The Numero Group and Majesty Crush have announced a career-spanning, double LP collection of Majesty Crush’s lauded discography titled Butterflies Don’t Go Away. Featuring beloved singles like “Cicciolina,” “Uma,” “Penny for Love,” and “No. 1 Fan,” Butterflies Don’t Go Away showcases the band’s diverse catalog and includes lesser-heard versions of their singles, packaged all together for the first time ever. Majesty Crush’s No.1 Fan EP will see its release digitally for the first time ever in advance of the full compilation on February 20.
If you can deactivate the now-calcified preconceptions of ’90s nostalgia and push beyond the ear-perking noisy hooks that register at first as standard shoegaze moves, and get closer to the weird specifics and idiosyncratic details that live in all of their songs, it becomes easier to understand how Majesty Crush spent its existence on the perimeters of multiple scenes but belonged to none.
Not just a band from Detroit, Majesty Crush was distinctively a product of Detroit—one that mirrored their city’s complexity, singularity and cross-culture. The band’s frontman/vocalist David Stroughter, guitarist Mike Segal, bassist Hobey Echlin and drummer Odell Nails created a form of dream pop that was charged and uncompromising at a time when many were succeeding on an international level for merely recycling sounds originated by bigger bands. Instead of a Midwestern assimilation of a shoegaze movement evolving in real time all around them, Majesty Crush was a far stranger, impossibly individualized blur of personalities, experiences, and perspectives informed by the independent music badlands of the early ’90s, which played out in the unlit, unregulated corners of the Motor City.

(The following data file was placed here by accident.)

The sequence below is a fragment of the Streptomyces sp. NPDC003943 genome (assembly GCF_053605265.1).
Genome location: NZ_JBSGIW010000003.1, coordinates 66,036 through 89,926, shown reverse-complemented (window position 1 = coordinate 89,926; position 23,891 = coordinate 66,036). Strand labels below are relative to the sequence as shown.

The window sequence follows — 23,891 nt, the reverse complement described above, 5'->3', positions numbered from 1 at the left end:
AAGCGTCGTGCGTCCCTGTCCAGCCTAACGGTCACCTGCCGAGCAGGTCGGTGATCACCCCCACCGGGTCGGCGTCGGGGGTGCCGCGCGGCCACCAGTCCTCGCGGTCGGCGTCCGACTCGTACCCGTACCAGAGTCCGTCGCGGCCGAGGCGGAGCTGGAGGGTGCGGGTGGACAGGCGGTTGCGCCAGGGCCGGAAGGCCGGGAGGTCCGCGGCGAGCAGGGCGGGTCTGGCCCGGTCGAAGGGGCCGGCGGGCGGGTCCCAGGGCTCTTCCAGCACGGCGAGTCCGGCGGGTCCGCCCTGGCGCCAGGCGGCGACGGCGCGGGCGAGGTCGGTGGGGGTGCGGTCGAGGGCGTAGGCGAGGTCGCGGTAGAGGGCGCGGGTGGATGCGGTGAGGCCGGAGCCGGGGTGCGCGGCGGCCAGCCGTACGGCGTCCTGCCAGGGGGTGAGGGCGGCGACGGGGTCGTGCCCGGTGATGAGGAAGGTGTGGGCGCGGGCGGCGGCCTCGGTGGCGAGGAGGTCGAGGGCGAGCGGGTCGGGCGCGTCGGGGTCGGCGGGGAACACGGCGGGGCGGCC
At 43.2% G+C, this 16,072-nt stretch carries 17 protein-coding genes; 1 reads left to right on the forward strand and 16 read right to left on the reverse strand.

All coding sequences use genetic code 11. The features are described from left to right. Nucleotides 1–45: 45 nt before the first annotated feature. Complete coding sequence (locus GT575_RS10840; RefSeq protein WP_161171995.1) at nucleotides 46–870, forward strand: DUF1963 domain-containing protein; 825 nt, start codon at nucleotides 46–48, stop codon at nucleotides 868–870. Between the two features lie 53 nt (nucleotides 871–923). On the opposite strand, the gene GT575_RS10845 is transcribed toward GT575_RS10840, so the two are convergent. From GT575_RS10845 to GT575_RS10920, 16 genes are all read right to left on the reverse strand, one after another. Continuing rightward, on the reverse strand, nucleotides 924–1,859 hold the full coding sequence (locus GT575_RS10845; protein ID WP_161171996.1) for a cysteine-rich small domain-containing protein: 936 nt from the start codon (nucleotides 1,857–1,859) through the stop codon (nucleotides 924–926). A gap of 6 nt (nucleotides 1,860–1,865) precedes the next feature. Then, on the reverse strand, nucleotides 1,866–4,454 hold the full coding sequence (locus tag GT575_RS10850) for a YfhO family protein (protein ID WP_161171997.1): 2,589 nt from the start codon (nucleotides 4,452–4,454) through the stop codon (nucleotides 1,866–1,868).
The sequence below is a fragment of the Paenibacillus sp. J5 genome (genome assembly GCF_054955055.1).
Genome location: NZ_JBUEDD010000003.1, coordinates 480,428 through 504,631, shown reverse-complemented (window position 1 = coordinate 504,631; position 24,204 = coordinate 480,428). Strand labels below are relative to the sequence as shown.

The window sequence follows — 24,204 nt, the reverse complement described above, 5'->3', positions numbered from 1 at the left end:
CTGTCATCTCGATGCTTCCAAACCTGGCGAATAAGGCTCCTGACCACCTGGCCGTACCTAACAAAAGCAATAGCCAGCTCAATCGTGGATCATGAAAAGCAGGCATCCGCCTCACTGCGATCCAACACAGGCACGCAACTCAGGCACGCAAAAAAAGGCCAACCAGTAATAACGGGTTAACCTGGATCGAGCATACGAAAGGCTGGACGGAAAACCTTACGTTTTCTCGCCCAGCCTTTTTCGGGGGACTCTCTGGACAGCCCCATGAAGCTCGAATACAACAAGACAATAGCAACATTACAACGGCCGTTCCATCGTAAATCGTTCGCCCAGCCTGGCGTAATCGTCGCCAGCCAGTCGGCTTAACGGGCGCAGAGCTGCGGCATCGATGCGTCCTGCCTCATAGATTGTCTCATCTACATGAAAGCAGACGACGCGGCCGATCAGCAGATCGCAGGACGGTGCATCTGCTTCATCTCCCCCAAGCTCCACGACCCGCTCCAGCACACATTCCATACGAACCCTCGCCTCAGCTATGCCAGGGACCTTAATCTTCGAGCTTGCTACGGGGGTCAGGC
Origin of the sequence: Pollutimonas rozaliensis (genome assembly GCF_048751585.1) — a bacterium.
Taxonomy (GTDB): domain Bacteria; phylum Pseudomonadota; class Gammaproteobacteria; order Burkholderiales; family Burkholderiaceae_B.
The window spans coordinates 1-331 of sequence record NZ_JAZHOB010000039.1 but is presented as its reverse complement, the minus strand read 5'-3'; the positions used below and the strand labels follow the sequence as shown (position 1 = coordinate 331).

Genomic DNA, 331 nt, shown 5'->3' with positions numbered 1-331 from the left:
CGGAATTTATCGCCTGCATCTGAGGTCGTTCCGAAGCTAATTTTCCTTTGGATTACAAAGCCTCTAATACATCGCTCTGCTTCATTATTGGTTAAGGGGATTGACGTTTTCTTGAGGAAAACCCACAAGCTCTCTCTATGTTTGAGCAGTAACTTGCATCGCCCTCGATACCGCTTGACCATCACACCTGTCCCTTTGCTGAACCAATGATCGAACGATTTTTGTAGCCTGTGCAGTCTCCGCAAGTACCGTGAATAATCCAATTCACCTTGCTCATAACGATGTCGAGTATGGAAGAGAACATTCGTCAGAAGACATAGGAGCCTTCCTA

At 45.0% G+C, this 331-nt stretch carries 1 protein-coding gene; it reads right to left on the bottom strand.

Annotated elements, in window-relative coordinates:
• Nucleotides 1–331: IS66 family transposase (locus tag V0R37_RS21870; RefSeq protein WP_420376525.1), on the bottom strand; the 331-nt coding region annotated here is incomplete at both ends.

Inspired in part by the emptiness of Detroit that surrounded them as a new decade began, Majesty Crush used their music to build a dreamscape of their own design from what felt at times like pervasive nothingness. Segal’s three-string guitar lines emanating wistful, spare melodies and drones, Nails’ dense, melodic drum beats and Echlin’s Joy Division-esque parts hammered out on a pawn shop bass formed a foundation for vocalist Stroughter’s psycho-sexual fantasy depictions that seethed and purred as if the world was ending in every breath. These were the primal elements that began Majesty Crush and set the tone of maximalist minimalism that would define their brief but prolific career.